Republican lawmakers proposed electoral maps that will maintain their gerrymandered majority established in 2011.
Assembly Speaker Robin Vos (R-Rochester) and Senate Majority Speaker Devin LeMahieu (R-Oostburg) on Thursday defended the redistricting maps put forward by legislative Republicans, which they said were drawn to make as few changes as possible to the 2011 gerrymandered map.
The state is in the midst of drawing new political maps, a process that happens every 10 years to account for population changes. Republicans controlled both chambers of the Legislature and the governorship in 2011 and drew maps that locked in their electoral advantage for the decade, but Gov. Tony Evers and others have supported a nonpartisan process that would prevent future gerrymandering.
More than 150 Wisconsinites attended the hearing to speak against the Legislature’s proposed gerrymandered maps. At a Wisconsin Fair Maps Coalition press conference before the hearing, Matt Rothschild, executive director of the Wisconsin Democracy Campaign, called the Legislature’s maps a “slap in the face.”
“The maps are rigged again, and the people of Wisconsin won’t stand for it,” Rothschild said. “We demand independent, nonpartisan redistricting, not hyper-partisan gerrymandering and non-competitive districts.”
When Sen. Kelda Roys (D-Madison) asked Vos on Thursday whether partisan advantage was taken into consideration with Republicans’ newly proposed maps, he said, “It is a constitutional allowance… but that was not the driving criteria.”
Vos said they prioritize not moving incumbents into the same district, and moving as few voters as possible to a different district, even though Republicans moved 719 times more voters than necessary in 2011. While Vos called these “traditional redistricting priorities,” Rep. Sondy Pope (D-Mount Horeb) said she thought Vos “just made it up.”
At the same time they defended the 2011 map, Vos and LeMahieu also distanced themselves from that mapping process—Vos by arguing he was not speaker at the time, and LeMahieu by pointing out he had not yet been elected to the Legislature.
“If you want to spend the entire time up here discussing what happened 10 years ago, we can do that,” Vos said during testimony on the Republican maps before a joint legislative committee.
But Democrats on the committee pointed out that they wanted to talk about the 2011 maps because Republicans explicitly stated they planned to make as few changes as possible. While Vos and LeMahieu said they based the maps on the People’s Maps Commission and input from the public, the proposed maps they released last week are 84% consistent with the current Assembly map, 92% consistent with current Senate maps, and 93% consistent with current congressional maps, according to analysis from the state’s nonpartisan Legislative Reference Bureau.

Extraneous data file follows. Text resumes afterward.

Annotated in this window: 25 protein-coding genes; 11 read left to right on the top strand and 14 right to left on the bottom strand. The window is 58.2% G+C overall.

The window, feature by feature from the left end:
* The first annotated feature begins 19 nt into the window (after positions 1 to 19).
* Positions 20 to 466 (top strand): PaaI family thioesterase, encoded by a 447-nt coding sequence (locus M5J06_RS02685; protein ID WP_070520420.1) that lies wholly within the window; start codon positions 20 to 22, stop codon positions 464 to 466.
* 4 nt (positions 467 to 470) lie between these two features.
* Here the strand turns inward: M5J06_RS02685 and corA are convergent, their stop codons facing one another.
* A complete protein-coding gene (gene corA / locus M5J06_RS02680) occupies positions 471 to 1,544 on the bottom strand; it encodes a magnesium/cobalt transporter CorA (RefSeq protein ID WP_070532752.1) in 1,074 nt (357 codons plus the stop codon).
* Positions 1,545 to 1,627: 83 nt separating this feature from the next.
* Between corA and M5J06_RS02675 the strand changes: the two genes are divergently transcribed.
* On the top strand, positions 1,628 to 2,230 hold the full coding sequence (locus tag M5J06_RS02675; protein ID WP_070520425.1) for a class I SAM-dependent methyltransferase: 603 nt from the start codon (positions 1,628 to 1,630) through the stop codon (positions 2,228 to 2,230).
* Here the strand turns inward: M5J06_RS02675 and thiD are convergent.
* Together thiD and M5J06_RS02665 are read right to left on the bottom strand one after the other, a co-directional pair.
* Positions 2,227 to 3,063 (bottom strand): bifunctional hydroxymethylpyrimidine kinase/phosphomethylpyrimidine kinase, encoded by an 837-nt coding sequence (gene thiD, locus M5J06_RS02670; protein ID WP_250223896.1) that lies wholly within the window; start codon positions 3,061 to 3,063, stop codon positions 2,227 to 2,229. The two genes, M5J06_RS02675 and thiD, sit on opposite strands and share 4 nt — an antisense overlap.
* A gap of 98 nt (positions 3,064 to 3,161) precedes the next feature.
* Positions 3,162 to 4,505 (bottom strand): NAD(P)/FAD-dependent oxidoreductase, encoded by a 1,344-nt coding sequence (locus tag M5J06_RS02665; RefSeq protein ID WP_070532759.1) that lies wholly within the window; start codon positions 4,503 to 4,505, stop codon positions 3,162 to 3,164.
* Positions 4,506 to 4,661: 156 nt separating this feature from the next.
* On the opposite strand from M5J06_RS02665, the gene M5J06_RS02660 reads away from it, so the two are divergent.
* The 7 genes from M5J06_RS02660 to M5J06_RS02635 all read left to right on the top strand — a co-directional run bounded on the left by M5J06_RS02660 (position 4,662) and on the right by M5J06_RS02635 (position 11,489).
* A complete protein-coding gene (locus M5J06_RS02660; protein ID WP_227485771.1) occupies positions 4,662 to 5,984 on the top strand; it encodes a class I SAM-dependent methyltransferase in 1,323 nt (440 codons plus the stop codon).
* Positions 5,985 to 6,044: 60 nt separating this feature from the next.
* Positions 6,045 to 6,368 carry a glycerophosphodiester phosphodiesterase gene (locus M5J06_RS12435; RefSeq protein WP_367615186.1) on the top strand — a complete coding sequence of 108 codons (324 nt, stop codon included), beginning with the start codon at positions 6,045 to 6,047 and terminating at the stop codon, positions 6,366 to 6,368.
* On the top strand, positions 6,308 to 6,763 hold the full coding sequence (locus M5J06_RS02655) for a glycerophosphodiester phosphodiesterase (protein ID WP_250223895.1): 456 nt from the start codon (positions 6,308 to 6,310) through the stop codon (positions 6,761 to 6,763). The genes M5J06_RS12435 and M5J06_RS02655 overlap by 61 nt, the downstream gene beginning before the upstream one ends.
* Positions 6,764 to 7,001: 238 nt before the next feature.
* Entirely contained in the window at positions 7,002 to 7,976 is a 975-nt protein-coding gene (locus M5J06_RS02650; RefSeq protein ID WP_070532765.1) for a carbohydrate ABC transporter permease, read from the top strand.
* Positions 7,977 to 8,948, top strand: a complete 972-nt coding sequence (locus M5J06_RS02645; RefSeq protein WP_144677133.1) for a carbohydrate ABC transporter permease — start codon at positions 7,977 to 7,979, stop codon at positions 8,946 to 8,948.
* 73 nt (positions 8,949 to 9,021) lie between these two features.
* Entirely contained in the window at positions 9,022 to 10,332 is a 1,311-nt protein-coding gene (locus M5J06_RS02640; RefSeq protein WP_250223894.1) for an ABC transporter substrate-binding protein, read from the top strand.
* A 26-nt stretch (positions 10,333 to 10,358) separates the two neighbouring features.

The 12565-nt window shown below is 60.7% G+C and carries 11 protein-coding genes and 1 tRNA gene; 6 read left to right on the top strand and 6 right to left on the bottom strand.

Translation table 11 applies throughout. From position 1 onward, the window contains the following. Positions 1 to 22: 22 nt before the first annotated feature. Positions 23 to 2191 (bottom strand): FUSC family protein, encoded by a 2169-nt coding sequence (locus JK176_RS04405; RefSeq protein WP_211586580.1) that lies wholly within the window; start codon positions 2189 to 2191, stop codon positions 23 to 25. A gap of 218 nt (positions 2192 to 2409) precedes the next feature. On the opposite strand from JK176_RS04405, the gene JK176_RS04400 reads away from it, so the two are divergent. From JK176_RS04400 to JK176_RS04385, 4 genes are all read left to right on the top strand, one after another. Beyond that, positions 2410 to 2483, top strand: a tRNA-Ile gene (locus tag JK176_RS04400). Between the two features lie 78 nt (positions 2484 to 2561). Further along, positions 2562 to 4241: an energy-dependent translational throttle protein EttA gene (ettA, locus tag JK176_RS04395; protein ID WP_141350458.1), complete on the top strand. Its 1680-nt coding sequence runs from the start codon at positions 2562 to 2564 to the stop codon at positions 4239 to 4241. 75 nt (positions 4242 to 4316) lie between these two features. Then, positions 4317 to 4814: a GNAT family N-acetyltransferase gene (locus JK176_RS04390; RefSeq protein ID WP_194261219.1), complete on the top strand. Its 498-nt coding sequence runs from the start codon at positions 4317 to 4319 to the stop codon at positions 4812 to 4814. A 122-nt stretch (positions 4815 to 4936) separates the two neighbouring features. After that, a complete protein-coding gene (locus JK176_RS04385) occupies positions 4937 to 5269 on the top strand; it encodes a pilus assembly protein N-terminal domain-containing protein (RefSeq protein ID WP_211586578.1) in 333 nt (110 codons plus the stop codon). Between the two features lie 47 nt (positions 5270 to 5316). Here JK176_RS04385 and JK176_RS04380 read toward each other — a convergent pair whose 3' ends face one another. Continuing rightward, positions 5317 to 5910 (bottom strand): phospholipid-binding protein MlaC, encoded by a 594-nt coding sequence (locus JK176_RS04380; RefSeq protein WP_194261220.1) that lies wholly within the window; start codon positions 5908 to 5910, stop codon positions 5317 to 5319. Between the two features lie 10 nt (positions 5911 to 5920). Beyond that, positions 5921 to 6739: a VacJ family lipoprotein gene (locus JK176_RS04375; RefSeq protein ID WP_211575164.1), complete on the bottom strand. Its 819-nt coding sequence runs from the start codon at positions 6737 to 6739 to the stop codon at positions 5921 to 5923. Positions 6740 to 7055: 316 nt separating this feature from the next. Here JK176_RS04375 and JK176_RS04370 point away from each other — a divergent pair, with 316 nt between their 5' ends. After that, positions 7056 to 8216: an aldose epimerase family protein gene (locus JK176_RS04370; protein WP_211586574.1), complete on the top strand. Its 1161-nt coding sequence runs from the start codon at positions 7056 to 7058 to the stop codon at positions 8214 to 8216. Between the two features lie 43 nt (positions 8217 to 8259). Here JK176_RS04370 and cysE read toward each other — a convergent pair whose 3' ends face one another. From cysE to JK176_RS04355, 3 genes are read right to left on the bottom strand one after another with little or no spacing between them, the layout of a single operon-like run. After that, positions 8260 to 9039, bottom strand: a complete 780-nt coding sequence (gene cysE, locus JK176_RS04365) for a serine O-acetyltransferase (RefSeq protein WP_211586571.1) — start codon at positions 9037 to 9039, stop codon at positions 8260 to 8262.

Wisconsin Has ‘Had Enough’
Wisconsin Fair Maps Coalition Chair Sachin Chheda pointed out in a statement that the Legislature submitted its maps hours after closing the portal on the Draw Your District website, casting doubt on Vos’ claim that Republicans actually took public input into consideration because of the considerable time it takes to draw an electoral map.
Vos instead characterized the discussion as nothing more than whining from the opposite party: “Democrats have a problem with winning in Wisconsin because your agenda is out of step with the majority of Wisconsin.”
The 2012 election, the first with the 2011 map, saw a “Democratic landslide” but 60% of the Assembly remained in Republican hands as districts that were once competitive no longer were so. In 2018, Assembly Democrats received 54% of the popular vote but only retained 36% of Assembly seats.
Vos deflected the line of questioning on why Democrats get more votes but fewer seats by stating he would like to have a public hearing about supposed election fraud in the 2020 Presidential Election, despite all evidence indicating the election was fair and the vote count was accurate.
Sen. Jeff Smith (D-Brunswich) asked Vos why, “if [Republicans] have better candidates,” they moved and disenfranchised so many voters in 2011 “and now do this ‘least-change’ map and not move those people back.”
When asked how much Republicans spent in legal fees to create the 2011 maps, which were drawn in secret by attorneys and political consultants, Vos deflected. He said Republicans spent more on defending the maps and even cited one of the far-right’s favorite boogeymen: “I don’t know where the money [for the lawsuits against the Republican-drawn maps] came from, maybe George Soros or something.”
In her speech before the hearing, Debra Cronmiller, executive director of the League of Women Voters of Wisconsin, said gerrymandered maps lead to more hyperpartisanship.
“We’ve endured this broken, gerrymandered system for far too long,” Cronmiller said. “These maps create a hyper-partisan environment which makes political competition, civil discourse, and good governance nearly impossible. Wisconsinites across the state have had enough and are showing up, speaking out, and calling on their elected officials to demand their voices be represented.”